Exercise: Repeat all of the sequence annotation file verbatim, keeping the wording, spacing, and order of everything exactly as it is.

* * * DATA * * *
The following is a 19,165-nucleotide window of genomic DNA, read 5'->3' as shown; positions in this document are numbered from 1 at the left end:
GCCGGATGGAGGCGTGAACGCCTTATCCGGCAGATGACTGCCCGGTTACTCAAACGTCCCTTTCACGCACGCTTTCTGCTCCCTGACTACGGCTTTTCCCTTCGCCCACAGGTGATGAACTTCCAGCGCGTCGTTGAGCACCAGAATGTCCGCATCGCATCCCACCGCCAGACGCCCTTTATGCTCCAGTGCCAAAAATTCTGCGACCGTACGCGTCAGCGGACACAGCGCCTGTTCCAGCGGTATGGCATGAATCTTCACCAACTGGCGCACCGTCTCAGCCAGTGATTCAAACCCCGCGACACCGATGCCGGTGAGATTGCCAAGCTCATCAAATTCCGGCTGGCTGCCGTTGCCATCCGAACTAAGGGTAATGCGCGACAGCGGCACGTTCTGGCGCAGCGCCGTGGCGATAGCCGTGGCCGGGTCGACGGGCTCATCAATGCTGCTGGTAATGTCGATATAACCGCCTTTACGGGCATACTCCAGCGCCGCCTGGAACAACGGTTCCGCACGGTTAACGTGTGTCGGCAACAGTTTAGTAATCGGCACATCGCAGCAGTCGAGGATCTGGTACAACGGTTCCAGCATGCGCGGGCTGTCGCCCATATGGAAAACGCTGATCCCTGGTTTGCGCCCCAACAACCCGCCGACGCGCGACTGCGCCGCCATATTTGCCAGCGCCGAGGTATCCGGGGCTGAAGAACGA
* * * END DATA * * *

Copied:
The following is a 19,165-nucleotide window of genomic DNA, read 5'->3' as shown; positions in this document are numbered from 1 at the left end:
GCCGGATGGAGGCGTGAACGCCTTATCCGGCAGATGACTGCCCGGTTACTCAAACGTCCCTTTCACGCACGCTTTCTGCTCCCTGACTACGGCTTTTCCCTTCGCCCACAGGTGATGAACTTCCAGCGCGTCGTTGAGCACCAGAATGTCCGCATCGCATCCCACCGCCAGACGCCCTTTATGCTCCAGTGCCAAAAATTCTGCGACCGTACGCGTCAGCGGACACAGCGCCTGTTCCAGCGGTATGGCATGAATCTTCACCAACTGGCGCACCGTCTCAGCCAGTGATTCAAACCCCGCGACACCGATGCCGGTGAGATTGCCAAGCTCATCAAATTCCGGCTGGCTGCCGTTGCCATCCGAACTAAGGGTAATGCGCGACAGCGGCACGTTCTGGCGCAGCGCCGTGGCGATAGCCGTGGCCGGGTCGACGGGCTCATCAATGCTGCTGGTAATGTCGATATAACCGCCTTTACGGGCATACTCCAGCGCCGCCTGGAACAACGGTTCCGCACGGTTAACGTGTGTCGGCAACAGTTTAGTAATCGGCACATCGCAGCAGTCGAGGATCTGGTACAACGGTTCCAGCATGCGCGGGCTGTCGCCCATATGGAAAACGCTGATCCCTGGTTTGCGCCCCAACAACCCGCCGACGCGCGACTGCGCCGCCATATTTGCCAGCGCCGAGGTATCCGGGGCTGAAGAACGA